Leclaire Park, is an outdoorsman's paradise. Spanning approximately 800 acres of land and offering a wide range of activities and attractions for visitors, this public park has something for everyone. From camping and hiking trails to a beach on the Mississippi river and picnic facilities situated throughout the park, Leclaire Park provides endless opportunities for outdoor recreation. Boating and fishing are also permitted at certain spots within the park.
Lewis & Clark Confluence Tower
Lewis & Clark Confluence Tower perched atop the banks of the Missouri and Mississippi rivers. It stands roughly 80 feet tall, adorned with interactive features to honor the riveting Lewis & Clark Expedition of 1804-06. Visitors can explore mobile and electronic ranger stations offering information about wildlife and flora along the expedition's path. The Mahogany Observation Deck allows for spectacular views of both rivers as well as a small-scale map.
The Lewis and Clark historic site, commemorates the starting point of one of America's most iconic expeditions. This is where, in 1804-5, Meriwether Lewis and William Clark began an adventure that would take them to the Pacific Ocean for the first time American-led explorers had attempted such a feat. Camp River Dubois served as the Corps of Discovery's departure point from which they planned their mission and stocked up on supplies.
Lewis and Clark State Memorial Park
Lewis and Clark State Memorial Park is located at the county’s southwestern border, visitors to this park can explore approximately 114 acres of pristine natural beauty with majestic oak-hickory woodlands. It is also home to two major attractions – a replica of the portaged birchbark canoe used by Lewis and Clark during their famed expedition to explore the western United States, as well as reenactment programs that recreate life as it was during this period.
Lock Number 27
Man-made Structures- Other
Lock Number 27 was located near the junction of the Illinois and Mississippi Rivers in Madison County, Illinois. The lock was essential in providing safe passage for boats and barges in the area while preventing flooding. Through this lock, countless tons of raw materials and goods were transported along these rivers each year. It eventually became one of the most important locks on the river systems and remained actively used until it was decommissioned in 2009 by a large energy company.
Madison County Archival Library
The Madison County Archival Library, is a trove of historic documents and artifacts. It contains an extensive collection of materials relevant to the U.S. history and culture ranging from photographs to business records to maps. There are also resources available dedicated to researching the county's family histories. The library is open Monday through Friday and boasts esteemed staff members with extensive expertise in archival research as well as computers with access to digital archives.
McPike Mansion has a story that is as alluring as its beauty. Built in 1869 for Captain Nathaniel McPike by John Warner of St. Louis, it was initially designed to be a three-story home reflecting the contemporary Victorian style of that period. Initially an impressive limestone structure complete with original flooring, solid oak finishes and ornate detailed carvings, the residence has once served as a private family residence and later as an orphanage during the 1930s.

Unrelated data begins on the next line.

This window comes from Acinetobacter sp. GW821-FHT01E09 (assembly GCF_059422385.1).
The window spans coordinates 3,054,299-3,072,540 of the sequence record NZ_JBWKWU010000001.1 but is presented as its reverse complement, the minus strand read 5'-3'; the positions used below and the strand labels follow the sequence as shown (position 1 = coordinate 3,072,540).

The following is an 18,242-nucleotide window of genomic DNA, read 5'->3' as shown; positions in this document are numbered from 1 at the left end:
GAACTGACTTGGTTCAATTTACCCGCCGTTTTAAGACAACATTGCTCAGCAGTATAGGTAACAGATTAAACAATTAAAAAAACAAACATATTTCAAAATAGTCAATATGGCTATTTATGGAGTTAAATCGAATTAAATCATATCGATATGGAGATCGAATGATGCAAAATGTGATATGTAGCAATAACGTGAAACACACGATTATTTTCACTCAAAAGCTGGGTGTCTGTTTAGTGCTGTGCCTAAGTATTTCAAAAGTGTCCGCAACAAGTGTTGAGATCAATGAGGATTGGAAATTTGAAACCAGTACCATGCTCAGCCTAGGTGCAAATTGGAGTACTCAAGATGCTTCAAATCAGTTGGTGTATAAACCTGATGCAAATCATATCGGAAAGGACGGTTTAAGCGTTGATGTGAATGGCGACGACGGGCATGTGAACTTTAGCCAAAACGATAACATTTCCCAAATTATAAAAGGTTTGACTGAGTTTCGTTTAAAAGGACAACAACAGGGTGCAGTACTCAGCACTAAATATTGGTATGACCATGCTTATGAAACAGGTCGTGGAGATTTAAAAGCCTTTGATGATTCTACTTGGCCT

Melvin Price Lock And Dam
Lake/ River/ Ponds
The Melvin Price Lock and Dam is a powerhouse of activity. Located on the Mississippi River, it serves as a crucial navigation point for boats traveling along the river. It was built in 1938 with the intention of providing better navigation and reducing flooding in the area during flood season. The area surrounding the locks is one of natural beauty as well, featuring two diversely different habitats: bottomland hardwood forest and sand-bottom marshland.
Man-made Structures- Other
Monks Mound, is a massive earthwork structure built by the ancient Mississippian culture around 1050-1150CE. It stands almost ten stories tall and covers 14 acres with four terraces consisting of millions of basketloads of soil. Archaeologists have identified the top terrace as a flat platform likely used for ceremonial gatherings due to evidence of postholes and paved walkways. Monks Mound has been well preserved with minimal damage since it was first constructed.
Mosenthein Island is an unincorporated region known for its many unique attractions and activities. Nature lovers will enjoy the plethora of beautiful areas to explore including the Chain of Lakes, Lake Le-Aqua-Na State Park, and Upper Moorman Lake & Nature Preserve. For those seeking a more urban experience, historic downtown shops and eateries are great options. And no visit to Mosenthein Island would be complete without visiting one of its many museums.
National Great Rivers Museum
This is the premier destination for anyone interested in exploring and understanding rivers from a scientific point of view. Through interactive exhibits and educational programs, visitors learn about the major river systems that define America’s landscape, as well as their various ecosystems and wildlife habitats. The museum boasts an impressive array of artifacts, photographs, maps, and hands-on activities to further engage visitors in the rich discoveries that lie within nature’s waterways.